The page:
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Steve Markwick

Review: LA STRADA at The Other Palace

La Strada Based on Fellini’s 1954 film, La Strada is a terrific ensemble piece devised by the company under Sally Cookson’s direction with “writer in the room” Mike Akers. The show follows faithfully the story of Fellini’s film but more importantly it stays true to the fairy tale spirit of the original.

Using simple props or just their bodies, an international cast of thirteen actor musicians imaginatively create everything in classic Poor Theatre style while playing all the various small parts and acting as a Greek chorus. Three tyres which start the show as instrument stands and some wooden crates become the motorbike caravan, finger snaps gradually increase in frequency to suggest the start of a rain storm, and the sea is suggested by the company swaying as if waves themselves and all done with a fluidity of movement that is deceptively simple but constantly interesting to watch.

However the ensemble work, good as it is, is not enough on its own without the three central characters. Audrey Brisson plays the Chaplin-like Gelsomina who is sold by her mother to the brutish, street entertainer Zampano (a Yorkshire accented Stuart Goodwin) for 10,000 lire. Brisson gets the right balance between naivety and humour plus she unleashes a soaring voice (neither Classical or Rock) to great effect. Goodwin’s chain-busting, strong man is more straight forward. He trains her to be his assistant, whipping her like a dog until she can play the drum and introduce his act and they take to the road on his hybrid motorbike/caravan. Travelling from town to town, living on their wits, a strange co-dependency develops between the hard-drinking, womanising Zampano and the innocent, compliant Gelsomina.

The foil for the central pair is The Fool (the terrifically talented and multi-lingual Bart Soroczynski) a high wire artist they meet when they join a circus. Quick-witted and smart, he can’t help mocking the self-important Zampano which leads to terrible consequences while at the same time befriending Gelsomina and helping her to find her voice. Act two opens with a tour de force routine in which Soroczynski shows off his skills as an accordion playing unicyclist.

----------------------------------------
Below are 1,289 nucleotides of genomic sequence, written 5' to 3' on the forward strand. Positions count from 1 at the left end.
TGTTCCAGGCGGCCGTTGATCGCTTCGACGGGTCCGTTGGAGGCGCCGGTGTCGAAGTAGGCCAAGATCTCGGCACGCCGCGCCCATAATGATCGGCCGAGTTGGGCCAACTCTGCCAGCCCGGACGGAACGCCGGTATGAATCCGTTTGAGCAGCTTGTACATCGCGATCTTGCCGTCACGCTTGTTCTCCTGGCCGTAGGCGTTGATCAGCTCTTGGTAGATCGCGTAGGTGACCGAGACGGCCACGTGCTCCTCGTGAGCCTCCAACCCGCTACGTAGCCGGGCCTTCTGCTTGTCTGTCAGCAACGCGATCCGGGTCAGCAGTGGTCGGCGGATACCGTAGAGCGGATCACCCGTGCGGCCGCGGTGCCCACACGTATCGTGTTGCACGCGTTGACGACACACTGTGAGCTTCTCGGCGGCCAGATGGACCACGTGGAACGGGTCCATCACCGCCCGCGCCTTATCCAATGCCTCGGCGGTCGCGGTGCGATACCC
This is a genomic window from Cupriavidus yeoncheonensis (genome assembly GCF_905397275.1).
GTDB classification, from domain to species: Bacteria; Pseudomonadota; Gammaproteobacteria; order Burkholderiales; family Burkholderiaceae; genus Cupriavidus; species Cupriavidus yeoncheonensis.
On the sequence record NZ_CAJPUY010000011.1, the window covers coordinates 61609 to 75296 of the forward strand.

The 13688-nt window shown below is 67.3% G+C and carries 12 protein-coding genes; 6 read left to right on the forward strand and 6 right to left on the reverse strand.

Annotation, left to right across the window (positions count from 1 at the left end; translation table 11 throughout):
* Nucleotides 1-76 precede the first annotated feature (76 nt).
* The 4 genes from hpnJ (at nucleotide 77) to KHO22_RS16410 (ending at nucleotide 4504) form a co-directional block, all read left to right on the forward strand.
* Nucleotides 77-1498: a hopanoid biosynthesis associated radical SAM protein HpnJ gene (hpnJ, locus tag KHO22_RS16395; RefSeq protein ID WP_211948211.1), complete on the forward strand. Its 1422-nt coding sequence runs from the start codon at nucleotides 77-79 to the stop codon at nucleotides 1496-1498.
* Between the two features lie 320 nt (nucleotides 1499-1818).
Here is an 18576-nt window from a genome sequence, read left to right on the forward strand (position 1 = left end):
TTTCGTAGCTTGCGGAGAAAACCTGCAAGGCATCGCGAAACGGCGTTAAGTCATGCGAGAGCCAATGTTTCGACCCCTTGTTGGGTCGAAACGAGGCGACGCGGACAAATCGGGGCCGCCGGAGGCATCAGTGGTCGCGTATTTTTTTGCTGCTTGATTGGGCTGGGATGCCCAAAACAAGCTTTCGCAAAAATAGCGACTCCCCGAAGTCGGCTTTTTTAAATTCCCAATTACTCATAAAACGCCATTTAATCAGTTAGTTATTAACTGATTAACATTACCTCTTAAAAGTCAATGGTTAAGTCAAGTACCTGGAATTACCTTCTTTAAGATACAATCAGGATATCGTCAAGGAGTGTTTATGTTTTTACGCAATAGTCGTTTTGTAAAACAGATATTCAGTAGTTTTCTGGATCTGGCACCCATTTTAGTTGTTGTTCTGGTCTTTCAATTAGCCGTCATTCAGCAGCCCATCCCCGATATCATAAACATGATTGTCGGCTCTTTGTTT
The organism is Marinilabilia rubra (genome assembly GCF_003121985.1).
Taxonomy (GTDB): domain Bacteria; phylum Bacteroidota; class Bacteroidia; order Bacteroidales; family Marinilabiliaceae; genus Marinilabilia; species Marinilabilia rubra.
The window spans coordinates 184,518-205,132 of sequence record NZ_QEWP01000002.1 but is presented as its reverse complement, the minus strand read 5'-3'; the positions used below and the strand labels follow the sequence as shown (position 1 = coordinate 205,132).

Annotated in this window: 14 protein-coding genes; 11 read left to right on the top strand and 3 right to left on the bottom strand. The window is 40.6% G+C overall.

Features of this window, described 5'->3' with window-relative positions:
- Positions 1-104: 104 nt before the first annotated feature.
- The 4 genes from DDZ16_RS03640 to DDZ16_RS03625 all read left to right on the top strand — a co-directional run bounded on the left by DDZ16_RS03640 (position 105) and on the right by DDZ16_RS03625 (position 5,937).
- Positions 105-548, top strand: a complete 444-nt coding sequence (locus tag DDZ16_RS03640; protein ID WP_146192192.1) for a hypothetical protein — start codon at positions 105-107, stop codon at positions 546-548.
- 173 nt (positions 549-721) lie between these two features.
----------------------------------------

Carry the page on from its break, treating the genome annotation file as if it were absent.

Although not a musical as such, Benji Bower’s music plays an important part. It serves two purposes. Either it’s incorporated into the action so we get a lively Italian folk song when Zampano and Gelsomina entertain at a wedding party. Or it’s used, as in the film, as a motif to accompany Gelsomina - a haunting Morricone-esque melody beautifully sung by Brisson that highlights the almost operatic nature of the story. Either way it is well performed on a variety of acoustic instruments - cellos, violins, accordions, guitars, clarinet, harmonica, double bass and drums.

Like the film, the show ends back on a beach with Zampano breaking down at the news that Gelsomina had died not long after he had abandoned her by the side of the road. The strong man is now the one enchained in his machismo role. If it doesn’t pack the same emotional punch as the film that’s because the stage show is more of an ensemble piece about what this talented company can do whereas the film focuses more on the three main characters in a desolate, post-war ravaged Italy.

La Strada - The Other Palace